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Set Conditional Breakpoints in IDEA

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Set Conditional Breakpoints in IDEA

What I really wanted to do was set a breakpoint and examine the state of the objects at runtime.

· Web Dev Zone
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So yesterday I was attempting to debug an issue in a batch processing module within one of our applications. In short, an assertion was failing deep within Hibernate as it attempted to flush the session. Using a combination of various log statements, I had isolated the problem down to a particular record that the batch process was attempting to update. (BTW: I know you shouldn't be using Hibernate for batch processing - however, we're talking about batches of at most 1000 records here, not millions!) What I really wanted to do was set a breakpoint and examine the state of the objects at runtime; however, I dreaded the thought of clicking through the breakpoint time and time again until I got to the particular record that was causing the problem. "Surely," I thought, "there must be a way to tell the debugger to only break under certain conditions."

So, here's the code I wanted to examine:

public Publication parsePublication(String inputLine) throws ParseException {        Publication publication = new Publication();        String[] fields = inputLine.split("\t");        publication.setPublicationType(fields[0]);        ...        return publication;}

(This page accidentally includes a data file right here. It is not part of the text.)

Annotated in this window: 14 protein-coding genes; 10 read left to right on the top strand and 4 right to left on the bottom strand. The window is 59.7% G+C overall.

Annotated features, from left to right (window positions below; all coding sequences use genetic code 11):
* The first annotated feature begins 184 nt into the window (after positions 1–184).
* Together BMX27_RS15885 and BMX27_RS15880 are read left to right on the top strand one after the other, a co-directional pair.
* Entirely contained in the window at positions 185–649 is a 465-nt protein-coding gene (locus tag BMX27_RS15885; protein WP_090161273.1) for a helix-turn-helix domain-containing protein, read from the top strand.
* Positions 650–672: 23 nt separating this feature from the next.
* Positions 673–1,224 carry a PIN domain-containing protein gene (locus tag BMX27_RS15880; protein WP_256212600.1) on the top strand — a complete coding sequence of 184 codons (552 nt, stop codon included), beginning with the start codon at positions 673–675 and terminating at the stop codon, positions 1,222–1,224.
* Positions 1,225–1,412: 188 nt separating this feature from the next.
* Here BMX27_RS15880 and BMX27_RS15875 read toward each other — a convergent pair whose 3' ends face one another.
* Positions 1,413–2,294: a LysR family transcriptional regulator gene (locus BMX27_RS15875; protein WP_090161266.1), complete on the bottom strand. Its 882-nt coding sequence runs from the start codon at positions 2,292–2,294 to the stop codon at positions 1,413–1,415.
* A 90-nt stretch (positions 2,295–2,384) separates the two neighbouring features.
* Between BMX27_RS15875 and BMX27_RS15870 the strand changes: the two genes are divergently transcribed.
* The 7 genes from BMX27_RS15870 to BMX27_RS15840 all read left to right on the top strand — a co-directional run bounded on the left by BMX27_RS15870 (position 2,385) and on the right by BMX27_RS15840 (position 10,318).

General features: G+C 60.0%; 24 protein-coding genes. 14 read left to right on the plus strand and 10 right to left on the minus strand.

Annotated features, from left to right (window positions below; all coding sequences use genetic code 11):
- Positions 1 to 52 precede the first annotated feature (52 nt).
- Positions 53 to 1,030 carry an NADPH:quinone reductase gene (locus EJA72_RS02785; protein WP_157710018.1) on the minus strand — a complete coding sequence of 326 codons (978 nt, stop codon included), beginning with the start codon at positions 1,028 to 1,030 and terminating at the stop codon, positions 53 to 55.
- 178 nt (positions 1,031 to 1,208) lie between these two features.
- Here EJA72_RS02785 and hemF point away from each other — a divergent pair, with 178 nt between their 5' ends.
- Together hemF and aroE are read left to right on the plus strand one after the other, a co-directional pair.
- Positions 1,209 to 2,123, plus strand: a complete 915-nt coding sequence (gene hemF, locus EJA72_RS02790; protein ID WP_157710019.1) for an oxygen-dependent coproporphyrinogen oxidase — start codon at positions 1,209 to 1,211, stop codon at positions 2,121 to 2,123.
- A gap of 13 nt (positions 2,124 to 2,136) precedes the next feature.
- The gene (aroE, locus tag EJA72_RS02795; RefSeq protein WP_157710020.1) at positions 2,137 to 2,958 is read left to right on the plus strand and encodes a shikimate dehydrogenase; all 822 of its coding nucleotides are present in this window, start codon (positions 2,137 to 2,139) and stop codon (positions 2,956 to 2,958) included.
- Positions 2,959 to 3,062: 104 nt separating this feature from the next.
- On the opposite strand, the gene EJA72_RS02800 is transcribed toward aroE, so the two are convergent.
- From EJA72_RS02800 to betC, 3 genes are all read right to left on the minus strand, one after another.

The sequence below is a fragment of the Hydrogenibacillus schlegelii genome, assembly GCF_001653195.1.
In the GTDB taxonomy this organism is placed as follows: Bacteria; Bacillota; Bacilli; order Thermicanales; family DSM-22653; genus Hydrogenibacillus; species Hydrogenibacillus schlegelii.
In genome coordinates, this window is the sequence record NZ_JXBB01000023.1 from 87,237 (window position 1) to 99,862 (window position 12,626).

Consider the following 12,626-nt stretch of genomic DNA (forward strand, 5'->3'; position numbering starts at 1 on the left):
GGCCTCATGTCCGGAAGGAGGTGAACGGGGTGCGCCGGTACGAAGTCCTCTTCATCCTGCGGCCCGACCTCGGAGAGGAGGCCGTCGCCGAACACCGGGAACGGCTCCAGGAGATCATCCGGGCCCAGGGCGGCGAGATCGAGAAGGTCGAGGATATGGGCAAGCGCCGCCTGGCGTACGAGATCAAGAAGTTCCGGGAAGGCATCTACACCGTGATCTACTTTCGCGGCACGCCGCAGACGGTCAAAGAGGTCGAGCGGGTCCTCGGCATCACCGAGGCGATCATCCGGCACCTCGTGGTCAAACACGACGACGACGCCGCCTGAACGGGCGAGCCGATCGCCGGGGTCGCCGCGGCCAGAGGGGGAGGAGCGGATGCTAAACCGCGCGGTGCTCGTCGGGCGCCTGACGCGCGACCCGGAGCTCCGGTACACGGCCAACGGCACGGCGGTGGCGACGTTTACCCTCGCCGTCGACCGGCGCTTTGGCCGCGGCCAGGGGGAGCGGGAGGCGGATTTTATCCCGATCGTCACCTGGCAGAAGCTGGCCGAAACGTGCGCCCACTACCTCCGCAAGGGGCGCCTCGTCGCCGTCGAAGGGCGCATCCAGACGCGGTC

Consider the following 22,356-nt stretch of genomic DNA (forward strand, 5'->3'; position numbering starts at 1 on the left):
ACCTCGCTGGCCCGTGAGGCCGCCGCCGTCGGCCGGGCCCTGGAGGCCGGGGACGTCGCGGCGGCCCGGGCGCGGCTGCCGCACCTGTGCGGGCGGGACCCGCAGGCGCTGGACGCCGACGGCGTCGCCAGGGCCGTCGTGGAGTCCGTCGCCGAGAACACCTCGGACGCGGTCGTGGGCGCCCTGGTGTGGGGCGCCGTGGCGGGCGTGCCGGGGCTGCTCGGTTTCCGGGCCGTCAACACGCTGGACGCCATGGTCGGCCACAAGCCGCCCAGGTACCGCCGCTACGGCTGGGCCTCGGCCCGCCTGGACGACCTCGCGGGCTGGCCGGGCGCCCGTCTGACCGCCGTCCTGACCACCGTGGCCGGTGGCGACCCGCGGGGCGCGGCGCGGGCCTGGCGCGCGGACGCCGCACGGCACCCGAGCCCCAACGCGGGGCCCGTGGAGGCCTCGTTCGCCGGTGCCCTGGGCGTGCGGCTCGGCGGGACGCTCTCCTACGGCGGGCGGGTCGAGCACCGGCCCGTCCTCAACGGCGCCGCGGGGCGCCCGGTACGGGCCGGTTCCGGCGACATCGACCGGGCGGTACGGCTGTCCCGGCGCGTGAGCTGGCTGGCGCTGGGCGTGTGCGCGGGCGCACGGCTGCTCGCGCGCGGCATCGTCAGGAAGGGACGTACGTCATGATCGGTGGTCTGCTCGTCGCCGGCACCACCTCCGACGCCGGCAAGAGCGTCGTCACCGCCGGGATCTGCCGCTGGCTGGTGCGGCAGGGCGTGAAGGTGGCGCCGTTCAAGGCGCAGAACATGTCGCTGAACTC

Essentially, I wanted to break after inputLine.split("\t"); if and only if fields[35] existed and was equal to "PM:16732581." After examining IDEA's Breakpoint dialog, I noticed a section in the bottom right-hand corner that I'd never played with before:


[img_assist|nid=777|title=|desc=|link=none|align=middle|width=634|height=673]

Asit turns out, this is exactly what I needed. If you click on theellipsis next to the drop menu, you get a context-sensitive editorequipped with code completion:

[img_assist|nid=778|title=|desc=|link=none|align=middle|width=416|height=233]

Enter the desired conditions and voila! A conditional breakpoint. It worked like a charm the very first time, and I only had to inspect the breakpoint when the problematic record came up.

Another nice feature of the conditional breakpoint is that if some sort of exception (such as a NullPointerException) occurs while attempting to evaluate the conditional expression, IDEA pops up a dialog informing you what happened and asking if you want to stop at the breakpoint or continue. Nice.

Learn why developers are gravitating towards Node and its ability to retain and leverage the skills of JavaScript developers and the ability to deliver projects faster than other languages can.  Brought to you in partnership with IBM.

Topics:
jetbrains

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